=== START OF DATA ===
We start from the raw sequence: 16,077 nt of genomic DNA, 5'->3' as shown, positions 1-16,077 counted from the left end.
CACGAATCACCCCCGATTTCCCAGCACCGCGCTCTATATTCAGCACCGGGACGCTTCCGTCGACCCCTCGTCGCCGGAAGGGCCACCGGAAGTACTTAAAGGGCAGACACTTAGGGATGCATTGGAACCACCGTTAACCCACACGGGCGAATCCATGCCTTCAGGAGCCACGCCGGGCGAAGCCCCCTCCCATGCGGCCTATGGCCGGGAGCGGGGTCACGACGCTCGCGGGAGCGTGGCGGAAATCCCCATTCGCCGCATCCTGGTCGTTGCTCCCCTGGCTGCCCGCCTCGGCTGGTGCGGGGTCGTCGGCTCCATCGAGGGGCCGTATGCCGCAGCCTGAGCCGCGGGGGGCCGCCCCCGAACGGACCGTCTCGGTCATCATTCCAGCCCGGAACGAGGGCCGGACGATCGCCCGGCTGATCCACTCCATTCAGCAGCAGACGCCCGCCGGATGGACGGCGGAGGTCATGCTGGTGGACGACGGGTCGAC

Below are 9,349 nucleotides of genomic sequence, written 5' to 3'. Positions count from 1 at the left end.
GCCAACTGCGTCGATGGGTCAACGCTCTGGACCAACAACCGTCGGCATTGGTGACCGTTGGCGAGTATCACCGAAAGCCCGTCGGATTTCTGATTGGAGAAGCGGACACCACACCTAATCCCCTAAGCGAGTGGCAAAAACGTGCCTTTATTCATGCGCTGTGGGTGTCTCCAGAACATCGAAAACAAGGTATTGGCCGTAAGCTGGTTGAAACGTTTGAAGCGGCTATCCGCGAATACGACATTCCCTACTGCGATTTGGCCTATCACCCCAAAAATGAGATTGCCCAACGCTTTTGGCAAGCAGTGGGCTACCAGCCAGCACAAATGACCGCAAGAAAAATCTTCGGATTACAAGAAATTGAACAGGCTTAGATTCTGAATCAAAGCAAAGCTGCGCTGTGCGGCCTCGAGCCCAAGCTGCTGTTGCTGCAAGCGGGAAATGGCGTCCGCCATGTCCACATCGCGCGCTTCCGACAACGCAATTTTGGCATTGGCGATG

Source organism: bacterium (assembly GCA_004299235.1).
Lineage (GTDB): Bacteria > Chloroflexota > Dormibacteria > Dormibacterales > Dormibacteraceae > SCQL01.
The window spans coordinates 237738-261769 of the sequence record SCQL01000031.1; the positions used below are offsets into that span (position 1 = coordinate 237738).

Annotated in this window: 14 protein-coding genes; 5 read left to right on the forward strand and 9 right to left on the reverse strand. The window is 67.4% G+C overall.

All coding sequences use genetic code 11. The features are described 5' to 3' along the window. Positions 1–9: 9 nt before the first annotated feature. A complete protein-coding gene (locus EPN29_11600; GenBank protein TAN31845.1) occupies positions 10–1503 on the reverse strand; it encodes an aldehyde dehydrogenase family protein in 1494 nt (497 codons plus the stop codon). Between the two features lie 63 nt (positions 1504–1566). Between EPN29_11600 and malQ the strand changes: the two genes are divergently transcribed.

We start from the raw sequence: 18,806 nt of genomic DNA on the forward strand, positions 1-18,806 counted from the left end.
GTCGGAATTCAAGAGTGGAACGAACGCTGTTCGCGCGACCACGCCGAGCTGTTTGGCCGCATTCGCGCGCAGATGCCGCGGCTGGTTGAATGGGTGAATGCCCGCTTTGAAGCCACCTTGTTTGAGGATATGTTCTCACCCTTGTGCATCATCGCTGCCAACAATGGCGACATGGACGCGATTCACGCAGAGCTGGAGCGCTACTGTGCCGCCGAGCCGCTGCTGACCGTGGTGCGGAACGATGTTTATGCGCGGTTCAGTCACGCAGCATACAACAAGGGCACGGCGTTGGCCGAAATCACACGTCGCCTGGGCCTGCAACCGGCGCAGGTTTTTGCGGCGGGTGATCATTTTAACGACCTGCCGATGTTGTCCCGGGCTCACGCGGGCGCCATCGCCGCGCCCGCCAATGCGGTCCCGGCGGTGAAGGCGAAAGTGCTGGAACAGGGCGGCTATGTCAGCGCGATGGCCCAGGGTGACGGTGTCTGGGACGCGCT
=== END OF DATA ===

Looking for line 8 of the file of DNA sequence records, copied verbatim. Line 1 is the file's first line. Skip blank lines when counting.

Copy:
Annotated in this window: 14 protein-coding genes; 5 read left to right on the forward strand and 9 right to left on the reverse strand. The window is 67.4% G+C overall.